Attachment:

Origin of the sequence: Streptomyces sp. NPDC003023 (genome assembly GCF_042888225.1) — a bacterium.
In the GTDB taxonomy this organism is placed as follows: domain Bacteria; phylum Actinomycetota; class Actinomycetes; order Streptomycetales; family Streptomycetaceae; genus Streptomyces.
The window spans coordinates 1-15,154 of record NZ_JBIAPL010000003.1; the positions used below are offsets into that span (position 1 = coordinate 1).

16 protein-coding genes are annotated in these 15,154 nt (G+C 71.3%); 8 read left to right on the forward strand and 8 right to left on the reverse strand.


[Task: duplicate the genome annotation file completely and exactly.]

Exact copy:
Origin of the sequence: Streptomyces sp. NPDC003023 (genome assembly GCF_042888225.1) — a bacterium.
In the GTDB taxonomy this organism is placed as follows: domain Bacteria; phylum Actinomycetota; class Actinomycetes; order Streptomycetales; family Streptomycetaceae; genus Streptomyces.
The window spans coordinates 1-15,154 of record NZ_JBIAPL010000003.1; the positions used below are offsets into that span (position 1 = coordinate 1).

16 protein-coding genes are annotated in these 15,154 nt (G+C 71.3%); 8 read left to right on the forward strand and 8 right to left on the reverse strand.